In reading Gorgias and Phaedrus by Plato, I am struck by simultaneous desires to both applaud and condemn him. I find the dialogic approach that Plato takes in his writing to be somewhat manipulative and one-sided, with his discursive hero – a constructed version of Socrates – always presented in the best possible light while opponents are fed lines that will make them eventually appear as fools. I find myself wishing that Plato had been able to theorize about his own theories, as it seems to me that he has fallen into the trap of not being able to think outside of his own box. Just as “conceptual maps can blind us if one way of seeing the world becomes the only way of seeing the world,” so the map used by Plato is “the one true way” of viewing reality, to the exclusion of all other possibilities in Plato’s writing (Porter 128).
For Plato, divine knowledge exists, and though it is not accessible by humans directly, the philosopher can access this knowledge and lead people toward it. In fact, they have a divine obligation to do so, thus as a philosopher, Plato justifies his verbal bullying of all other epistemological positions in pursuit of a higher truth to which he ostensibly has greater access than the average person. In both Gorgias and Phaedrus, the topic of rhetoric arises – what it is, what it encompasses, what it excludes, its uses, limitations, and pitfalls – where it is clear that it is, or should be, subordinate to Plato’s vision of philosophy.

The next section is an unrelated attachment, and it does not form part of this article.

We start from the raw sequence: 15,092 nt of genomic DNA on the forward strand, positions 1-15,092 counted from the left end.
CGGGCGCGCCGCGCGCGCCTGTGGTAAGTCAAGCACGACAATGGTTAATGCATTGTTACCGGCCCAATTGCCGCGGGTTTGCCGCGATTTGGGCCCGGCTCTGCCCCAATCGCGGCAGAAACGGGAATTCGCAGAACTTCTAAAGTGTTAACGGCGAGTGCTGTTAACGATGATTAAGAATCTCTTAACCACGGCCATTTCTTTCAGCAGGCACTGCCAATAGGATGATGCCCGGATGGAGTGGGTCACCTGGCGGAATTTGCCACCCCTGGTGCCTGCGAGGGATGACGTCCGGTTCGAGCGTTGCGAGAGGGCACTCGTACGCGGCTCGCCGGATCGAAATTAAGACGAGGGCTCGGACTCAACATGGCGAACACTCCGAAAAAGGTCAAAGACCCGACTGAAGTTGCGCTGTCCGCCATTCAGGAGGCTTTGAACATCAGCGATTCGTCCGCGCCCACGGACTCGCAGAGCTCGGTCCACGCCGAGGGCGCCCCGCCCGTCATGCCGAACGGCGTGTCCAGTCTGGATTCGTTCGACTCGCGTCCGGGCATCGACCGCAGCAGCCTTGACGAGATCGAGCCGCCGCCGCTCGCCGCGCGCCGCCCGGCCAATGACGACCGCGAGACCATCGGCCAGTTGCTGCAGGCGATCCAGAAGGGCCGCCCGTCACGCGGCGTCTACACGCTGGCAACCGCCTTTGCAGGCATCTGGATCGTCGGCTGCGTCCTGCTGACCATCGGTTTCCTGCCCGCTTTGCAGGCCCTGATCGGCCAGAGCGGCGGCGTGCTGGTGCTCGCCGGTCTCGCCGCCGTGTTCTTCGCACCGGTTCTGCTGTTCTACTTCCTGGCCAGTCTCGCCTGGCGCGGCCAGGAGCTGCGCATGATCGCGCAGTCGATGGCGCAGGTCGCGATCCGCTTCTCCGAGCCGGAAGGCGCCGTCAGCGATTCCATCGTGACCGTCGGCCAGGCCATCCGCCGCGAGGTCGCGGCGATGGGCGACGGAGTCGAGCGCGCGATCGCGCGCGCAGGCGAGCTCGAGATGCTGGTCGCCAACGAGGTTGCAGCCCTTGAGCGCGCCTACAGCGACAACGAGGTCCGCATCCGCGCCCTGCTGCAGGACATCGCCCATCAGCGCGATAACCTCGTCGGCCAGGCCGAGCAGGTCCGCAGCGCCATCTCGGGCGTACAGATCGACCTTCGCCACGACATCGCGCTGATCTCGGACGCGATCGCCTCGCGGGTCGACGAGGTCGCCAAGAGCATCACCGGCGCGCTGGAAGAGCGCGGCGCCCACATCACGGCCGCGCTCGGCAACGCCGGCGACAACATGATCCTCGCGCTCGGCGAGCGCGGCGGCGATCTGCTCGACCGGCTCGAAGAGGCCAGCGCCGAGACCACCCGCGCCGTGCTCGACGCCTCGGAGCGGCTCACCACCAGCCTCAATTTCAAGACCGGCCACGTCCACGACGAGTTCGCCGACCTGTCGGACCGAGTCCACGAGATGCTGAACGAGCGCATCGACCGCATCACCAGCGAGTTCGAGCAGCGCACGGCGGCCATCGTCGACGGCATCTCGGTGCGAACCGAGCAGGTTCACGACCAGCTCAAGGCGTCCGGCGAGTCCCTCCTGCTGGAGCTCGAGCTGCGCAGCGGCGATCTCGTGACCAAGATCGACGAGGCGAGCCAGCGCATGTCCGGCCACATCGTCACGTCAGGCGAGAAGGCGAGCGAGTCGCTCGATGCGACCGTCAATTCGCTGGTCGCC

In Gorgias, Plato sets up rhetoric within a dualist framework, where rhetoric is compared to discussion (88), knowing is compared to believing (92), and what is pleasant is opposed to what is good (121). When asked by Polus what art Socrates deems rhetoric, he declares, “None at all” (96). For the protagonist Socrates, rhetoric is akin to a form of flattery, a counterfeit branch of politics, and the ethics of the rhetorician are questionable at best (95-7). While I understand the concern that Plato seems to be expressing, that it is possible to persuade people to actions that are unjust, harmful, or against their interests, his rhetorical modes of persuading readers to that understanding are suspect themselves. Plato seems to say that the best use of rhetoric is in the service of knowledge and virtue, but he posits these as knowable, stable categories rather than rhetorical concepts that are subject to alteration depending upon time and place. For Plato, his versions of these categories are the true, correct ones and all other thinkers who do not agree with him are cast as fools with questionable ethics. While I agree with the concerns he has, his use of rhetoric to persuade through this dialog is very unconvincing to me. If anything, the character of Socrates comes off as manipulative, using what Wayne Booth would call “rhetrickery” in order to discredit other ways of approaching rhetorical skill or the idea of rhetoric itself.